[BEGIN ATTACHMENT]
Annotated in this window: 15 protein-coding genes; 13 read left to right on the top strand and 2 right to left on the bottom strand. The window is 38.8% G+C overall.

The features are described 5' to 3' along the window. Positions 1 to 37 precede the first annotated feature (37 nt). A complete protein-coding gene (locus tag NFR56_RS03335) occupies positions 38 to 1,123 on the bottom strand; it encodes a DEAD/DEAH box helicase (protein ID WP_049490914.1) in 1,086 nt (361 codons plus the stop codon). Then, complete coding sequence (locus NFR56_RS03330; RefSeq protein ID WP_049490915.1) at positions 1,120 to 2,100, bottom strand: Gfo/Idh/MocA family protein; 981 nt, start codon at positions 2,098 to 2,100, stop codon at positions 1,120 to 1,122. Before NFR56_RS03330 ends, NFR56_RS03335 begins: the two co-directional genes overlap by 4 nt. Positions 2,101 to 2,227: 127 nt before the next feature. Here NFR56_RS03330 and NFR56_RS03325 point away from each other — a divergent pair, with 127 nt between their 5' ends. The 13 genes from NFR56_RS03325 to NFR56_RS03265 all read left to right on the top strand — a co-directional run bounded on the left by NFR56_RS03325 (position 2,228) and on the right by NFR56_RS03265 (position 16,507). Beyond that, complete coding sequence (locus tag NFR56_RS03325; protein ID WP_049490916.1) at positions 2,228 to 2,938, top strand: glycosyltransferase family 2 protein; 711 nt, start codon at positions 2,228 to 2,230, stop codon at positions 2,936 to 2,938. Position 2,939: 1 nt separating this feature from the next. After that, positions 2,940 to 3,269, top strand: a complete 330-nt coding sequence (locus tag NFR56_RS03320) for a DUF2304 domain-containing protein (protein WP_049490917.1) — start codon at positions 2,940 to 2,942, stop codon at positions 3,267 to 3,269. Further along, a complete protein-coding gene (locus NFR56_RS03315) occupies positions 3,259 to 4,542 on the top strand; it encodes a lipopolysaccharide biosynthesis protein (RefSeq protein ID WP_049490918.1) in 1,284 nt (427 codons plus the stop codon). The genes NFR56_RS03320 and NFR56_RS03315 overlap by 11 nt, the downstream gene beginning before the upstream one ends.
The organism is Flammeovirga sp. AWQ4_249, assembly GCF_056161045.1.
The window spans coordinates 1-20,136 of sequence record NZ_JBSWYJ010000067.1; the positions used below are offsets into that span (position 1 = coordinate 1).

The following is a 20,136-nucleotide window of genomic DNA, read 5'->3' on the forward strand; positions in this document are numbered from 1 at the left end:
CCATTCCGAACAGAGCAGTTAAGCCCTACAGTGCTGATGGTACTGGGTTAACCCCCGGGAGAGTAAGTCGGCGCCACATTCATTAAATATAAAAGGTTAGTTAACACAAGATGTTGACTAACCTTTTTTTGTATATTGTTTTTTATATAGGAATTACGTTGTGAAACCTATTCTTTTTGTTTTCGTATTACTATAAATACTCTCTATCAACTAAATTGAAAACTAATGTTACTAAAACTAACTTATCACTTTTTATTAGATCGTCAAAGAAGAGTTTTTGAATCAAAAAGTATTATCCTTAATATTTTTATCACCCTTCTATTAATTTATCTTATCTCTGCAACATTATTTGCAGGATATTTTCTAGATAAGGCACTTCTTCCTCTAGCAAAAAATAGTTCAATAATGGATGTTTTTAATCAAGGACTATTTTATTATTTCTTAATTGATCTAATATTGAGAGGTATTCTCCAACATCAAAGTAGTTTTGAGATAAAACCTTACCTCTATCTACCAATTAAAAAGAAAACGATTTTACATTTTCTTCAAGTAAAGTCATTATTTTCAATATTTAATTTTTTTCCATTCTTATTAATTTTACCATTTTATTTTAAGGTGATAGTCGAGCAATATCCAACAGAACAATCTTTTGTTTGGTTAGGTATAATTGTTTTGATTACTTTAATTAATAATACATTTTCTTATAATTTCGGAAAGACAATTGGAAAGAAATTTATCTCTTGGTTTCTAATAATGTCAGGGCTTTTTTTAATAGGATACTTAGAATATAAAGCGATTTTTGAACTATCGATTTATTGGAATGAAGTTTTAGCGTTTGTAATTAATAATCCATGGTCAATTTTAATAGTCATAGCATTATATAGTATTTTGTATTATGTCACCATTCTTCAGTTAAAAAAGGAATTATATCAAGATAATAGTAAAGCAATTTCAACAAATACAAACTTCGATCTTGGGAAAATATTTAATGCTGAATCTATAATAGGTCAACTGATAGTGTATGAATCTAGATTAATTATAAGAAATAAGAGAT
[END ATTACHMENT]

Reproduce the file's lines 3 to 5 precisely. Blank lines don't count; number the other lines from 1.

The organism is Flammeovirga sp. AWQ4_249, assembly GCF_056161045.1.
The window spans coordinates 1-20,136 of sequence record NZ_JBSWYJ010000067.1; the positions used below are offsets into that span (position 1 = coordinate 1).

The following is a 20,136-nucleotide window of genomic DNA, read 5'->3' on the forward strand; positions in this document are numbered from 1 at the left end: